One of the regular fixtures of Christmas day in the UK is the Queen addressing the nation. Her Majesty has done this since 1952, when her voice was broadcast on BBC Radio, and 2018 marks the 60th year of the speech on television, with only a written version in 1969 breaking the continuous run.
When is the Queen’s speech broadcast?
If you want to watch the speech live, then you’ll need to be tuning in at 3pm on Christmas Day. It usually lasts for around ten minutes or so, as is broadcast simultaneously on BBC1, ITV, Sky 1 and Sky News. Those preferring audio, can also listen on BBC Radio 4.
How can I watch it on my iPad or iPhone?
The easiest way to see the royal address is on the BBC iPlayer app. If you don’t already have it on your device, then you’ll find it’s free in the App Store.
To watch the speech live, open the app just before 3pm, then select the menu option in the top left corner. From the dropdown menu that appears you’ll want to choose One from the Channels section, then tap on the icon for the Queen’s speech to stream it live.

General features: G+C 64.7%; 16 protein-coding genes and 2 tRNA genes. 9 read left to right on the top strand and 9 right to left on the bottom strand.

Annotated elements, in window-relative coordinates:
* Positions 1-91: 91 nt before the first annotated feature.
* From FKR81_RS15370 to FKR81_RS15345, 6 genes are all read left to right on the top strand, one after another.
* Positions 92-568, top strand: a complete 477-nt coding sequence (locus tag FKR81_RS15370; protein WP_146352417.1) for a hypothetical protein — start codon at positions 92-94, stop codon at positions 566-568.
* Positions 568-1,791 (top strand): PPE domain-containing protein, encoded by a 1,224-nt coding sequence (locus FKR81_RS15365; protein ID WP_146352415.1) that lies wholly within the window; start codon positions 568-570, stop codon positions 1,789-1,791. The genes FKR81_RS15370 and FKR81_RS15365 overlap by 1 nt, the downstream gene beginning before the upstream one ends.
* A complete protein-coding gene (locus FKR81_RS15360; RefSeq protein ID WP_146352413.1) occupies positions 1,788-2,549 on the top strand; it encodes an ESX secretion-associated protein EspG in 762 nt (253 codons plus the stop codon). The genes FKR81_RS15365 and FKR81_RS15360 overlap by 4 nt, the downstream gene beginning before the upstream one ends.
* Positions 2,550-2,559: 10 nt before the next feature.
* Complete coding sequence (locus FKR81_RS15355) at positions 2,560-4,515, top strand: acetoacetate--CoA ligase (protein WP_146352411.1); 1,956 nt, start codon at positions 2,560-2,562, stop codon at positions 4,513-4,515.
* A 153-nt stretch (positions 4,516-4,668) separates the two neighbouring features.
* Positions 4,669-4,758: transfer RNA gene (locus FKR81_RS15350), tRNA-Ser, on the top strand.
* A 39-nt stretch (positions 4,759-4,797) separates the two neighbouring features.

If you want to watch it later in the day then repeat the process, but scroll down to find it, as the live option will obviously be something else instead.
In 2016 the speech was also broadcast live on Facebook and YouTube. We’ve not seen confirmation whether that will be the case in 2017, but you could look for it on the day to see if it’s an option.
The speech is usually available on YouTube shortly after the broadcast anyway, so you’ll be able to find it there if you’re patient.
If you’re after a flavour of what might be in this year’s missive, we’d be quietly confident that the impending royal wedding will get a mention, as might Brexit and the terrorist attacks that occurred earlier this year.
Last year Queen Elizabeth II spoke of how people could overcome difficulties that seem insurmountable, by helping each other face to the challenges together.
‘It’s understandable that we sometimes think that the world’s problems are so big that we can do little to help’ said Her Majesty. ‘On our own we cannot end wars, or wipe out injustice, but the cumulative impact or thousands of small acts of goodness can be bigger than we imagine.’